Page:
The first time D visited Portugal was a dozen years ago on a weekend trip from Spain organized by his study abroad program. He remembered enjoying the visit without being able to recall any details other than that he spent an afternoon in Sintra seeing palaces. With its UNESCO World Heritage status, an overabundance of ancient regal buildings, and easy access to mountains and nature hikes, Sintra is an easy and rewarding day trip for anyone seeking to escape the hustle and bustle of Lisbon.
Sintra’s natural beauty and proximity to Lisbon had long made it a favorite estival destination for Portugal’s rulers. The early Portuguese kings and barons erected their summer palaces in the shade of the Sintra mountains, but little remains of the buildings that predate the Moors’ centuries-long domination of the Iberian Peninsula. When the Christian armies finally expelled the Moorish occupiers, they likewise laid waste to their buildings. The only relic to survive those turbulent times are the stone walls of the Castle of the Moors, perched high on a ridge overlooking Sintra.
In fact, one can easily spend several days touring Sintra’s palaces, castles, and the summer estates that once belonged to Portugal’s nobility. We bought a combined ticket that would allow us entry into three royal residences. It did not include admission to the Quinta la Regeleira, which is easily Sintra’s most intriguing historic monument and was high on our list.
Four sights seemed doable, but as soon as we began our tour we started wondering whether we had bitten off more than we could chew. The problem was that none of the royal residences allowed strollers to be brought indoors. Munchkin had just fallen asleep when we arrived at our first destination — the National Palace of Sintra. Because we had to leave him outside, that meant that somebody had to remain with him.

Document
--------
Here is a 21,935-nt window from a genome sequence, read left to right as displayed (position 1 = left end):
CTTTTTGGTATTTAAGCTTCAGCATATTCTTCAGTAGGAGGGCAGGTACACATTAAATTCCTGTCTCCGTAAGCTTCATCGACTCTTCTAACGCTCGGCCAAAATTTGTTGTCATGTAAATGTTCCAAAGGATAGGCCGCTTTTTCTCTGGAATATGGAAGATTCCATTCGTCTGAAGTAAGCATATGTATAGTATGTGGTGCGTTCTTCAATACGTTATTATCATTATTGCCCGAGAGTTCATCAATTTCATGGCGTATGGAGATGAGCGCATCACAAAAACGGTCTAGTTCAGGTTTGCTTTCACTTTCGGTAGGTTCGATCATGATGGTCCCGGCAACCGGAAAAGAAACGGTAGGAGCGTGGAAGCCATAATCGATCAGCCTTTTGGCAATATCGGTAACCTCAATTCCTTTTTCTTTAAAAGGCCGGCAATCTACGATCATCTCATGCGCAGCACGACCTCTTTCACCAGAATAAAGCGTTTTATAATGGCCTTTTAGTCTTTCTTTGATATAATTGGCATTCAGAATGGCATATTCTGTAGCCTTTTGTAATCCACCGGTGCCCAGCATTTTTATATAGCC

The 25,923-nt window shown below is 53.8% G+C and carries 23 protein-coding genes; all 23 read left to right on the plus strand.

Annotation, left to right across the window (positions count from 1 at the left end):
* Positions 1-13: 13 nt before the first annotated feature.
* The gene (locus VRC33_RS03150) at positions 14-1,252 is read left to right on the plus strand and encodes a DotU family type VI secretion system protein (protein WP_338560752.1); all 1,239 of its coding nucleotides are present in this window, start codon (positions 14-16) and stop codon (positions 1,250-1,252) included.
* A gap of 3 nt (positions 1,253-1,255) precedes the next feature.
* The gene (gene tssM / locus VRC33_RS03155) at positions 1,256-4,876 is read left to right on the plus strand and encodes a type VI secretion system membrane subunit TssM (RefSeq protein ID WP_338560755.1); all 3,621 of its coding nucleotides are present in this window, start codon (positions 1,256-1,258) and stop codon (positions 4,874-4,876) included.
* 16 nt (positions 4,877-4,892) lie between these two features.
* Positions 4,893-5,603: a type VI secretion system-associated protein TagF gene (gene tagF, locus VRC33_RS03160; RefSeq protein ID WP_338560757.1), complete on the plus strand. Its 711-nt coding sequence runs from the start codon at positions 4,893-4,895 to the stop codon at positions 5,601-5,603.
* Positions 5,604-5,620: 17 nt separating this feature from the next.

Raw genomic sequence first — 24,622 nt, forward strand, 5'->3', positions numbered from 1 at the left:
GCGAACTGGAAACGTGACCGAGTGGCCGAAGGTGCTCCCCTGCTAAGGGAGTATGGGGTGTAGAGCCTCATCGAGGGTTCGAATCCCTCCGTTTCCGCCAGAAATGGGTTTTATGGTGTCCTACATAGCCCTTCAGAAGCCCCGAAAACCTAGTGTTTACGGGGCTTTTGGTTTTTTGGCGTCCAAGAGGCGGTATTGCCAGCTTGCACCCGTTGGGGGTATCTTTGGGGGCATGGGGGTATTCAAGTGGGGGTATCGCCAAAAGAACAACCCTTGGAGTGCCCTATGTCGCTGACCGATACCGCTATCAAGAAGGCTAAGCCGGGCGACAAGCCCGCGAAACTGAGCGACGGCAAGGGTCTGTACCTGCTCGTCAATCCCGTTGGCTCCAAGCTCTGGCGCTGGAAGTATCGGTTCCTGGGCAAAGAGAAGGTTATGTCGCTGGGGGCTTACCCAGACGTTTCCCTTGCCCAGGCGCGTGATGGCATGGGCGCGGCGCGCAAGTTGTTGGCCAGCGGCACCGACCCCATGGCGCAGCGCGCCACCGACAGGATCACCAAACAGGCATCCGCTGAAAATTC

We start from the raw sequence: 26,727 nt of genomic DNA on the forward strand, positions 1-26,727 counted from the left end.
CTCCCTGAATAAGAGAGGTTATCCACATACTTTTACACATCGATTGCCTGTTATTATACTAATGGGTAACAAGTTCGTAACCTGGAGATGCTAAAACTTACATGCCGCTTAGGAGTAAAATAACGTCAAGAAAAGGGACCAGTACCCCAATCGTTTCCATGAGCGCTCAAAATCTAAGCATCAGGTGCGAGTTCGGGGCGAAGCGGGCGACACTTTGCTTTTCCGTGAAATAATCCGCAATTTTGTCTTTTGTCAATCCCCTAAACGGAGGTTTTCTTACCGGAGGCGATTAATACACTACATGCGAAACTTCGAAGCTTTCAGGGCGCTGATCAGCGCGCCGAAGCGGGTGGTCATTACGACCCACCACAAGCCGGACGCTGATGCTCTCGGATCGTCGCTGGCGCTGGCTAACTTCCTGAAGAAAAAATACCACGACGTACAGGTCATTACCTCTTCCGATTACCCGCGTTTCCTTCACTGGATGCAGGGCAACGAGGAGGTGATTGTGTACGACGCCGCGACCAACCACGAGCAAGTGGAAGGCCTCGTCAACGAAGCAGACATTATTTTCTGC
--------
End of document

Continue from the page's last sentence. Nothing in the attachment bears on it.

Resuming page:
Compared with some of the other regal quarters we saw later, the National Palace of Sintra is understated and tasteful. It served as the royal summer residence for Portugal’s ruling family and was more or less continuously occupied from the 15th to the 19th century. The furniture preserved inside is exquisite; it is minutely decorated, but not overly ostentatious. And the Coat-of-Arms Room alone is worth the price of admission. Its features floor-to-ceiling azulejo tiles depicting various hunting and outdoor scenes, which are crowned with an ornate gold-plated octagonal cupola featuring the royal coat of arms.
From the National Palace we made our way to the Quinta la Regaleira. The estate originally belonged to the Regaleira family before passing into the hands of a wealthy merchant who had ties to the Masons. He bought additional parcels of adjoining land until the Regaleira property vaguely resembled a pentagon and then proceeded to turn the grounds into a labyrinthine homage to all things occult. The property is filled with grottoes, secret underground passageways, initiation wells, and all manner of symbols allegedly relating to alchemy, Masonry, and the Knights Templar. We quickly realized that the hour we had initially budgeted for touring the Regaleira estate would not do it justice.
After a quick lunch we hopped on a bus that wound its way up the mountaintop that overlooks Sintra. Leaving the colorful Pena Palace for last, we first paid a visit to the Castle of the Moors. The castle was built twelve centuries ago, and little of the original structure survives the ravages of time and change in dominion. There are a couple of turrets and a long outer wall that once formed the castle’s defenses. Munchkin was awake by that point, so we left the stroller at the gate and took turns carrying him up and down the old stone steps. We had a clear view down towards Sintra, but a rolling mist obscured the Pena Palace, located on a nearby hilltop, entirely from view.
The sun was well on its way towards the horizon when we finally passed through the gates of the Pena Palace. Built in the mid-19th century on the ruins of a monastery that was destroyed by the great 1755 earthquake, this palace is as capricious and over-the-top as the National Palace is reserved and stately. It almost feels like a whimsical expression that would more befit a Disney princess then the ruler of an actual country. And yet, Portugal’s King Ferdinand and Queen Maria II, who reigned during the palace’s construction in the 1840’s, reportedly made many an executive decision regarding its style and decoration. On the eve of the Republican Revolution of 1910, Portugal’s last reigning monarch, Queen Amélia, spent her last night at the Pena Palace before fleeing the country to spend her remaining years in exile in France.
Spending the entire day hopping from palace to palace may seem like overkill, but all the sights we visited were so different from one another that none of it felt redundant. And we left plenty of royal stones unturned for a possible return visit.